Stevens expresses few regrets over loss of chairmanship

Posted: Friday, May 25, 2001

FAIRBANKS (AP) -- Sen. Ted Stevens mourned the loss of his ''beautiful office'' in the Capitol on Thursday but expressed few other regrets over surrendering the chairmanship of the Senate Appropriations Committee.

''If anything it gives me more time to work on Alaska matters,'' Stevens said, reflecting on the upcoming Democratic coup in the U.S. Senate that will relieve him of the chairman's seat. The takeover was made possible by Vermont Sen. James Jeffords' defection from the Republican ranks Thursday.

''When I think back on the things we've done, we've accomplished as much in the minority as we have in the majority,'' Stevens said in a news conference with Alaska media.

Stevens, as the soon-to-be top or ''ranking'' minority member on Appropriations, will be well-served now by his long-standing friendships with the top two Democrats on the committee.

Sen. Robert Byrd, D-W.V., will replace Stevens as chairman of the full committee. Sen. Daniel Inouye, D-Hawaii, will replace Stevens as chairman of the defense subcommittee.

Byrd reflects often upon his respect for Stevens. Inouye, speaking at a meeting last fall, described Stevens as his best friend in the Senate.

Stevens said that as chairman he had the responsibility to manage, hire and fire staff, and keep the committee records. ''As a reward for doing that chore you get this beautiful office.''

Beyond that, though, he expects to give up little influence on the committee.

Stevens was among a group of GOP senators who met with Jeffords Wednesday.

''It was very clear that he felt he hadn't been properly treated, primarily by the White House staff,'' Stevens said.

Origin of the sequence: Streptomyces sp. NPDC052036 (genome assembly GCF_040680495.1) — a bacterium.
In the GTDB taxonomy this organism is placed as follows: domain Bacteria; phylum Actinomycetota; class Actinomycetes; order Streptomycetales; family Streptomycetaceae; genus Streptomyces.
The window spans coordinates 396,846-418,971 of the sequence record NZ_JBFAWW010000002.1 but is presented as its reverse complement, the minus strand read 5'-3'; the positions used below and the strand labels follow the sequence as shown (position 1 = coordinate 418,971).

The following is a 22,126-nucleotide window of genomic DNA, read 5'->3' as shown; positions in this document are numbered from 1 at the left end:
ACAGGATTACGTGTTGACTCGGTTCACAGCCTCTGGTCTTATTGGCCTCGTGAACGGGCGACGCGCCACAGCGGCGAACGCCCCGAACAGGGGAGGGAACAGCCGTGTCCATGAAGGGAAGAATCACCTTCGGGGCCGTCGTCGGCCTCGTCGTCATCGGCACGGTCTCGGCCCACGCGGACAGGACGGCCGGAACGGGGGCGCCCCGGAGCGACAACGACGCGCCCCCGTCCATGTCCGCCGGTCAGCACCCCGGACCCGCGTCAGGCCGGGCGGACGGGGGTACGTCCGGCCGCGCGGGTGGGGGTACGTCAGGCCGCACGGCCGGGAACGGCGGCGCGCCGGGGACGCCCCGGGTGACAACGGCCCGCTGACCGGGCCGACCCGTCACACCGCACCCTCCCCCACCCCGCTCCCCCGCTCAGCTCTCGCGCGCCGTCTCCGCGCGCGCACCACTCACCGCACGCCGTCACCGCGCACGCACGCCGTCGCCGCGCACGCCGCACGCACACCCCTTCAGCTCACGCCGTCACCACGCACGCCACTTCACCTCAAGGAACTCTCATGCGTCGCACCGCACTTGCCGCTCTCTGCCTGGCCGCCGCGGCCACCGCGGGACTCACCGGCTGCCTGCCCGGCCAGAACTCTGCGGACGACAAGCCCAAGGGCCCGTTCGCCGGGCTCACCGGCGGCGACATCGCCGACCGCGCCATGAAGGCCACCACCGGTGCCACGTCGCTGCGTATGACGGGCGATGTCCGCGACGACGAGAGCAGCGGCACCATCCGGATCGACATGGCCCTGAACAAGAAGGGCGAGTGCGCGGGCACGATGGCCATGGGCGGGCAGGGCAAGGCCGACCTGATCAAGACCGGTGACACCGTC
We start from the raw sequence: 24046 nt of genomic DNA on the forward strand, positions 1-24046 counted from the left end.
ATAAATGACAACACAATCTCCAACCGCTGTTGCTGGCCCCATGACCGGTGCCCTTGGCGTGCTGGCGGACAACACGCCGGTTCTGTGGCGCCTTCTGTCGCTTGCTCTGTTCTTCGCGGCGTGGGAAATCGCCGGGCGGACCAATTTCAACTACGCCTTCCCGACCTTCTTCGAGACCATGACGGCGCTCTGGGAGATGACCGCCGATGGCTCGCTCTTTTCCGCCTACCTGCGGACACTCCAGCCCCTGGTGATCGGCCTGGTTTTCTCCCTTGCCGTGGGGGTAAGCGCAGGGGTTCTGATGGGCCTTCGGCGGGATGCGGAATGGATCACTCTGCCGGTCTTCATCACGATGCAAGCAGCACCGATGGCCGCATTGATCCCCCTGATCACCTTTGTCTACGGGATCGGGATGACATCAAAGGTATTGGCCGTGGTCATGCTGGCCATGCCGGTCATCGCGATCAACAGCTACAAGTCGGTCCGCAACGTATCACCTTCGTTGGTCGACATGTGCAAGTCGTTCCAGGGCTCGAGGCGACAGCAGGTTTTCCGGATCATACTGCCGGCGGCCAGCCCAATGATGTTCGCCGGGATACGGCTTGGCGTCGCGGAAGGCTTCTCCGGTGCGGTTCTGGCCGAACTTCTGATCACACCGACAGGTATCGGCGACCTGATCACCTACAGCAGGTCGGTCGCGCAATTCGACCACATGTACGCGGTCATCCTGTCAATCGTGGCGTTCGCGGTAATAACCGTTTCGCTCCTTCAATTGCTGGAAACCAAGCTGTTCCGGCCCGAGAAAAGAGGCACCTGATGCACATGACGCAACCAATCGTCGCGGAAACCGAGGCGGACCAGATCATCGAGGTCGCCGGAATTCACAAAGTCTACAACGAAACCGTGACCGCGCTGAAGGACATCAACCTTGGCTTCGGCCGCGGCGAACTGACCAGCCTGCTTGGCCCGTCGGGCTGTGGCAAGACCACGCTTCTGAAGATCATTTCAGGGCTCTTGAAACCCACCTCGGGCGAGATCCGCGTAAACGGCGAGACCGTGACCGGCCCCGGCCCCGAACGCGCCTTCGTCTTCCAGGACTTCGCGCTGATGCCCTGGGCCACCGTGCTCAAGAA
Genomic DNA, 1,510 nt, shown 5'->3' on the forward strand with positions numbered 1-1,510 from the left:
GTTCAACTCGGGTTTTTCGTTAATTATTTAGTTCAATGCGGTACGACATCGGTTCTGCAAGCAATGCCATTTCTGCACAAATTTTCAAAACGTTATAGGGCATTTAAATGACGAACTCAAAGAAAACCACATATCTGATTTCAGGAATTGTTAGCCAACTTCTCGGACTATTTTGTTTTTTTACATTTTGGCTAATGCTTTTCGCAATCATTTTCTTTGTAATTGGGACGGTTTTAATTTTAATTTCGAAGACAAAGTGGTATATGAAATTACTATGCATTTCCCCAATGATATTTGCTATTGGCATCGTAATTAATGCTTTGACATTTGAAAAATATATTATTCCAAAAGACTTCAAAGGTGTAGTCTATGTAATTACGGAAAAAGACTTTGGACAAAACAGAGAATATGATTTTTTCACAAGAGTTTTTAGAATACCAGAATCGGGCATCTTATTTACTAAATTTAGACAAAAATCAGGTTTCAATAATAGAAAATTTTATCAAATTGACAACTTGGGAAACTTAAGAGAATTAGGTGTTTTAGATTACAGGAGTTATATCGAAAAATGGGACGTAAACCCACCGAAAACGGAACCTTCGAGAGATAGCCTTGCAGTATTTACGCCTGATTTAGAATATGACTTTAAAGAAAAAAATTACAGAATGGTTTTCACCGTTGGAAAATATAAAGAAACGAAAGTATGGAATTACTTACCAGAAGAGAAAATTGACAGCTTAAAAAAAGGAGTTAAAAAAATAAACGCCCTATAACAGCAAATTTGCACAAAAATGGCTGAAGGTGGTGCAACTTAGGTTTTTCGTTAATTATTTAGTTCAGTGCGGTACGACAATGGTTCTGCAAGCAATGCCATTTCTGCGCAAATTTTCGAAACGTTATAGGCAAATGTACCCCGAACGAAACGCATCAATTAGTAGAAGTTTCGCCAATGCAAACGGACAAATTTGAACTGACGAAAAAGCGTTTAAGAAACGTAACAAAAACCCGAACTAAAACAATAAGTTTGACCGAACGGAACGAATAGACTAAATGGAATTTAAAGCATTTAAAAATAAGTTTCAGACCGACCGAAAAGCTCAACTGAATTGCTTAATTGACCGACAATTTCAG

Stevens said he knows the feeling. He said he once physically threw an aide to President Nixon out of his office. The aide had been sent to tell Stevens that the president would ''cut me off'' if the senator's votes didn't begin to align with Nixon's desires. Stevens said he told his staff not to let anyone from the White House in until the president called to apologize. Nixon did the next day, Stevens said.

Recently, when White House aides were quoted saying that Jeffords should be ''disciplined'' for obstructing President Bush's $1.6 trillion tax cut, the words were of a sort that would ''rankle'' any senator, Stevens said.

''We are not subservient to the executive branch,'' he said.

Stevens said he disagreed with Jeffords' action but recognized that he ''had a right to be hurt.''

''I came from a family that believes you should never go to bed on an argument. You should stay up and fight,'' Stevens said. ''I think Sen. Jeffords is not of the same temperament. He decided he'd rather be an independent than fight.''

But indelicate treatment by the White House wasn't the only problem. Jeffords also differed with Republican congressional leaders on numerous issues. The depth of the differences became clear when Jeffords turned down last-minute Republican offers, Stevens said.

''He didn't have a price -- he was seeking recognition of his philosophy within the Republican Party,'' Stevens said.


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